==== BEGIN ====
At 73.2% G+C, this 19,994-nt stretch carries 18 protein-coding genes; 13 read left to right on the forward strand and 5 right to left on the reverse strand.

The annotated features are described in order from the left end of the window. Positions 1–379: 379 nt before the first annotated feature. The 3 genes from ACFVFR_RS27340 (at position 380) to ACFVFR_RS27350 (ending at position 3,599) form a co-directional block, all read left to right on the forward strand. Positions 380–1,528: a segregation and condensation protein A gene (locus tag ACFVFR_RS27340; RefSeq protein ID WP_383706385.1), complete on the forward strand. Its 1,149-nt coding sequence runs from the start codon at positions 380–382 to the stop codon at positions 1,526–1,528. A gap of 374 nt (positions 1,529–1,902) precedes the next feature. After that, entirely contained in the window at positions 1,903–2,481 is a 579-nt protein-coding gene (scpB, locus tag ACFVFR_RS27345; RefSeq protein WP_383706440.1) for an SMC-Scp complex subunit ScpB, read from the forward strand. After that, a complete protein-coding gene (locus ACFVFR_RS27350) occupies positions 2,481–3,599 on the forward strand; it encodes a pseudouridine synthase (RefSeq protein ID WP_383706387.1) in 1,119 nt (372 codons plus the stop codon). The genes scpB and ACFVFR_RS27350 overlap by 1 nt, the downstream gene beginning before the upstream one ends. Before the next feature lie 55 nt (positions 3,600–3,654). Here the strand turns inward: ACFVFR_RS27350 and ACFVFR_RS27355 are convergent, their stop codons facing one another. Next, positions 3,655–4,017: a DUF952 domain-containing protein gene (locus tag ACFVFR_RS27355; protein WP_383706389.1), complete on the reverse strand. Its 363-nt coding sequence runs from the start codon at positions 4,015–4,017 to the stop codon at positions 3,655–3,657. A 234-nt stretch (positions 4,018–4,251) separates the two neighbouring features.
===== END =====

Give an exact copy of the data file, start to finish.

At 73.2% G+C, this 19,994-nt stretch carries 18 protein-coding genes; 13 read left to right on the forward strand and 5 right to left on the reverse strand.

The annotated features are described in order from the left end of the window. Positions 1–379: 379 nt before the first annotated feature. The 3 genes from ACFVFR_RS27340 (at position 380) to ACFVFR_RS27350 (ending at position 3,599) form a co-directional block, all read left to right on the forward strand. Positions 380–1,528: a segregation and condensation protein A gene (locus tag ACFVFR_RS27340; RefSeq protein ID WP_383706385.1), complete on the forward strand. Its 1,149-nt coding sequence runs from the start codon at positions 380–382 to the stop codon at positions 1,526–1,528. A gap of 374 nt (positions 1,529–1,902) precedes the next feature. After that, entirely contained in the window at positions 1,903–2,481 is a 579-nt protein-coding gene (scpB, locus tag ACFVFR_RS27345; RefSeq protein WP_383706440.1) for an SMC-Scp complex subunit ScpB, read from the forward strand. After that, a complete protein-coding gene (locus ACFVFR_RS27350) occupies positions 2,481–3,599 on the forward strand; it encodes a pseudouridine synthase (RefSeq protein ID WP_383706387.1) in 1,119 nt (372 codons plus the stop codon). The genes scpB and ACFVFR_RS27350 overlap by 1 nt, the downstream gene beginning before the upstream one ends. Before the next feature lie 55 nt (positions 3,600–3,654). Here the strand turns inward: ACFVFR_RS27350 and ACFVFR_RS27355 are convergent, their stop codons facing one another. Next, positions 3,655–4,017: a DUF952 domain-containing protein gene (locus tag ACFVFR_RS27355; protein WP_383706389.1), complete on the reverse strand. Its 363-nt coding sequence runs from the start codon at positions 4,015–4,017 to the stop codon at positions 3,655–3,657. A 234-nt stretch (positions 4,018–4,251) separates the two neighbouring features.